Cat Flea Treatment Methods
There are a range of cat flea treatment methods available, some a lot more effective (and safer) than others.
This page goes through the most popular methods of treating fleas on cats, and explains some of the pitfalls to watch out for.
Cat fleas are a perpetual nuisance for cat owners, especially around Spring time when they suddenly seem to explode onto the scene again after being relatively inactive over the winter. How they're treated can make a big difference - some methods are a lot more effective and than others.
Different Cat Flea Treatment Methods
The following methods are all commercially available for treating fleas on cats:
Cat Flea Collars
These are impregnated with various chemicals that kill fleas. They are cheap and readily available from pet stores and supermarkets; however I personally wouldn't recommend them. The negative effects of cat flea collars include:
- Some cats have an allergic reaction to them and end up with hair loss and / or scabs round their necks where the collar has been
- They vary in effectiveness, and some just don't work at all
- The chemicals that kill the fleas don't always spread through the whole of the cat's coat, so the collar may only be partially effective
Powders and Sprays
Again, these vary in effectiveness. As a general rule, I'd suggest avoiding cheap flea treatments that you can buy in supermarkets, as their effectiveness is likely to be questionable.
The disadvantages of powders and sprays include:
- Difficult to tell whether you've covered the whole of the cat's body properly
- Possibility of getting the powder or spray in the cat's face; powders can cause breathing difficulties if they're inhaled and sprays can cause severe irritation if they get into the cat's eyes
- Cats usually hate the hissing noise made by a spray, and may also hate the smell of the powder / spray itself
- Sprays and powders are only effective as long as they stay on the cat's coat. The cat may get rid of them very quickly if he washes himself and rolls round on his back - which he will do if he doesn't like the smell!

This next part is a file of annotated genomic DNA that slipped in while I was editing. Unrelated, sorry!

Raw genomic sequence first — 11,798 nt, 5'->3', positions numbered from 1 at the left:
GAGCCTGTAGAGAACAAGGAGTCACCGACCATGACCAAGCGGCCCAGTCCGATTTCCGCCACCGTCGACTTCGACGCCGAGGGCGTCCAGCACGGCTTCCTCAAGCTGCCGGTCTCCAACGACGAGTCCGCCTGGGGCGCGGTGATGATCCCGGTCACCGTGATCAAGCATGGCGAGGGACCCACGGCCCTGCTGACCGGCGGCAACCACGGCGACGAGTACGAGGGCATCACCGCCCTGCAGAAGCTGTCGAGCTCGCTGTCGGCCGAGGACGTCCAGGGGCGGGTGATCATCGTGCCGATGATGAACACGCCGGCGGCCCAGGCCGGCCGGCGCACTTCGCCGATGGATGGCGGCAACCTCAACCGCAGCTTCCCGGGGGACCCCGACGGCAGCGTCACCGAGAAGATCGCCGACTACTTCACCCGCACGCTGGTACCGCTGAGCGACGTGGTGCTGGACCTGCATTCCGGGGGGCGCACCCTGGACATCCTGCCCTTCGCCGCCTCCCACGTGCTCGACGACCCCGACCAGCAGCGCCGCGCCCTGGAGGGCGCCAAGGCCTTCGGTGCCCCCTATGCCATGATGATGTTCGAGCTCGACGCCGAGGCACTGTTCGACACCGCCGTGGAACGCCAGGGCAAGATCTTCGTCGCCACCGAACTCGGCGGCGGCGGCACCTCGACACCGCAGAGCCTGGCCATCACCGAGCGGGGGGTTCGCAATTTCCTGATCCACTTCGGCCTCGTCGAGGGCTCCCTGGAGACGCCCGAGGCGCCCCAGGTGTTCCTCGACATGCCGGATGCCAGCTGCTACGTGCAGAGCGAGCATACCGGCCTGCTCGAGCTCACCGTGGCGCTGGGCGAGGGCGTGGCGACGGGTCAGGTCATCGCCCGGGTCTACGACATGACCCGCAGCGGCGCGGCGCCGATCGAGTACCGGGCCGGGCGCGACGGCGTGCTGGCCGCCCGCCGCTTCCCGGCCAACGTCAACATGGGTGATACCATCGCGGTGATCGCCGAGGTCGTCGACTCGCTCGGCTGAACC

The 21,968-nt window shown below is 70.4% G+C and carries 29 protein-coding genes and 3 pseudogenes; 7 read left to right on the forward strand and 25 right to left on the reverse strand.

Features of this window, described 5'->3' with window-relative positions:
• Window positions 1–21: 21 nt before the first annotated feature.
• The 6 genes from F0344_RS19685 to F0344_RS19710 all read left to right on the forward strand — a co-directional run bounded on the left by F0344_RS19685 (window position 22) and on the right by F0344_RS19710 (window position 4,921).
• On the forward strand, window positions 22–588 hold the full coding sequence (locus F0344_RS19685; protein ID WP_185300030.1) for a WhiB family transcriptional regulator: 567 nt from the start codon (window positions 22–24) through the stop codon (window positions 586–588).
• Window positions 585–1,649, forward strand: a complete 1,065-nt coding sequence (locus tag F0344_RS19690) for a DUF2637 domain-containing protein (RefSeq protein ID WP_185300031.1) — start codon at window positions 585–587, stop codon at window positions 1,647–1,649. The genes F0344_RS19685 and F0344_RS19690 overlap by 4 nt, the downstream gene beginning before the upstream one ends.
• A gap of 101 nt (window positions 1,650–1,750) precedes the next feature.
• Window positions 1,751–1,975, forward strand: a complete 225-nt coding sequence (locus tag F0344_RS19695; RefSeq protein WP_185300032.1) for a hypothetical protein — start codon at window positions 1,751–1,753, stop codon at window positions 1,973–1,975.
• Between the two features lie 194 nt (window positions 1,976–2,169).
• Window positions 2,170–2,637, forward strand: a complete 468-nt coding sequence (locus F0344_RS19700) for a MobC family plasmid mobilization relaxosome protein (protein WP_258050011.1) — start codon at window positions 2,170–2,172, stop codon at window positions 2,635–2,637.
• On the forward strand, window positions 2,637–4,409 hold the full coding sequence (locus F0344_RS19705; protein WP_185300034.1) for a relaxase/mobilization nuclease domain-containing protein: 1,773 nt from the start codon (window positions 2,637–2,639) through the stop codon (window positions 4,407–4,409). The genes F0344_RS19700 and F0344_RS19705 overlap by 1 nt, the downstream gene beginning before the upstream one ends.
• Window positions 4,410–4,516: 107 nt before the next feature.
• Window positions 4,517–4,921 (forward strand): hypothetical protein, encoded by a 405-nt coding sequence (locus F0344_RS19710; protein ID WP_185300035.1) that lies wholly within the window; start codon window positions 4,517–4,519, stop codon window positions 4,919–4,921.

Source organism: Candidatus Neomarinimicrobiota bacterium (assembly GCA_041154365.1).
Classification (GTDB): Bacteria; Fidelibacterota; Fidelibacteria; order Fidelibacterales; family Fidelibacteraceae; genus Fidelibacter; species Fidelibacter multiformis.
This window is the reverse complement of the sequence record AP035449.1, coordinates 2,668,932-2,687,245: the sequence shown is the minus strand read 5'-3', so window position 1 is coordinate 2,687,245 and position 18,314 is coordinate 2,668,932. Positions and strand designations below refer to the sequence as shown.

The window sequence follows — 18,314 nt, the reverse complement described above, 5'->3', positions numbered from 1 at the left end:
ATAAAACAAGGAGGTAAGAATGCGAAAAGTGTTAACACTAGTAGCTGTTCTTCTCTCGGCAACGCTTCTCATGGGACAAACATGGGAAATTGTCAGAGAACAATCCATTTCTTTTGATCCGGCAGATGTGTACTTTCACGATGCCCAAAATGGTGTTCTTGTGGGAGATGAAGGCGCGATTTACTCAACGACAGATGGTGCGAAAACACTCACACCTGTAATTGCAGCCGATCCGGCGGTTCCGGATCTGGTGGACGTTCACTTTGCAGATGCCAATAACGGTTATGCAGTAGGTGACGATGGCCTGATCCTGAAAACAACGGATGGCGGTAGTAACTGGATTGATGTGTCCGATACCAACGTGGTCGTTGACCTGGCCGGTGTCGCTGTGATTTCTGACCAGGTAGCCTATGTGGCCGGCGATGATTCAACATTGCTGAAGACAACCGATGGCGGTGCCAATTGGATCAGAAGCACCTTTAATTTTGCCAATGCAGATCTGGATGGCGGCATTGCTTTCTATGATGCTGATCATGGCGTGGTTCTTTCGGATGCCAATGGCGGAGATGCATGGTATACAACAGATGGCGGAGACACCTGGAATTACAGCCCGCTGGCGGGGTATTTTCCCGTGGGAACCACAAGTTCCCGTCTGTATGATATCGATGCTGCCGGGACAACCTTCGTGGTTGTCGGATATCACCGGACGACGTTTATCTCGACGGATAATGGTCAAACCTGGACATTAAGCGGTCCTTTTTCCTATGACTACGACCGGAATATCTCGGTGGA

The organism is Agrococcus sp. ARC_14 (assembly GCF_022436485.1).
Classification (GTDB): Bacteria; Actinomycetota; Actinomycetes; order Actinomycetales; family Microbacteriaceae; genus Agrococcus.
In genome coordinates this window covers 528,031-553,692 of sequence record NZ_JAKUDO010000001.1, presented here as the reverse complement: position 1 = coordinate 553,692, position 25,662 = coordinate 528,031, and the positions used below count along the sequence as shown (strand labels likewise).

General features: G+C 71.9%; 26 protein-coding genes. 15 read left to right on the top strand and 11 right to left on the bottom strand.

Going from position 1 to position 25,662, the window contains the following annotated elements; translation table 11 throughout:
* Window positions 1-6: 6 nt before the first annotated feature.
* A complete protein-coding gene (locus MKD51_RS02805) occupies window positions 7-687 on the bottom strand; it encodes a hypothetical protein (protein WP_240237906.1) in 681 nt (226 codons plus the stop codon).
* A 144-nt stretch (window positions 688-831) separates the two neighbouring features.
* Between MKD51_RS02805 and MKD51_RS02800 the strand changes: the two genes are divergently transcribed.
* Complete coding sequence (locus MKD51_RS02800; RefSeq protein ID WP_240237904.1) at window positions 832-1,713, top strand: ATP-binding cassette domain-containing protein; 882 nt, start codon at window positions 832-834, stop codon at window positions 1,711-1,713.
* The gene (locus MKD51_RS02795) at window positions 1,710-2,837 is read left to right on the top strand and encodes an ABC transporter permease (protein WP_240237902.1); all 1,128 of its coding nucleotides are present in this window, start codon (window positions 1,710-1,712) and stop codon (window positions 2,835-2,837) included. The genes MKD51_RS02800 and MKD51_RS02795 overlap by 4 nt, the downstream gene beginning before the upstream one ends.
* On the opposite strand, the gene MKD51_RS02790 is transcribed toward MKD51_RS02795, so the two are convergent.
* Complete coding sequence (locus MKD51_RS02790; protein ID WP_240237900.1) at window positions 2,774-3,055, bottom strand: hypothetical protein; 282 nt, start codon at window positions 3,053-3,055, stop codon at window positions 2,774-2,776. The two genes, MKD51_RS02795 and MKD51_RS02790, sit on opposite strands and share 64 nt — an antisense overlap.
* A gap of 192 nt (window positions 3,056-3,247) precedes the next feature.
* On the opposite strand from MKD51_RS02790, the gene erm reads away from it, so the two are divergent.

Cat Flea Tablets, Medicines and Injections
These are normally effective if they are obtained from the vet, but will need repeated administration to continue working. I believe there's an easier way...
Spot-on Flea Treatments
I believe this is the best way to treat fleas on cats. Basically, a small amount of pre-measured liquid in a plastic pipette is put on Kitty's skin between his shoulder blades. The treatment is absorbed into the skin, spreads and is effective over the whole of the cat's body. It's painless and really easy to administer.
Spot-on treatments for cat fleas need to be repeated every 3 to 6 weeks, depending on how many fleas are around and how exposed your cat is to them.
Really important note: You should never use dog spot-on treatments to treat cats for fleas, as some of the chemicals in dog treatments are poisonous to cats.
As well as treating your cat for fleas, your home needs to be treated too. Click here for more information on treating cat fleas in your home.
Finally - and really importantly - you can't use adult cat flea treatments on kittens. Click on this link for more information on dealing with kitten fleas.
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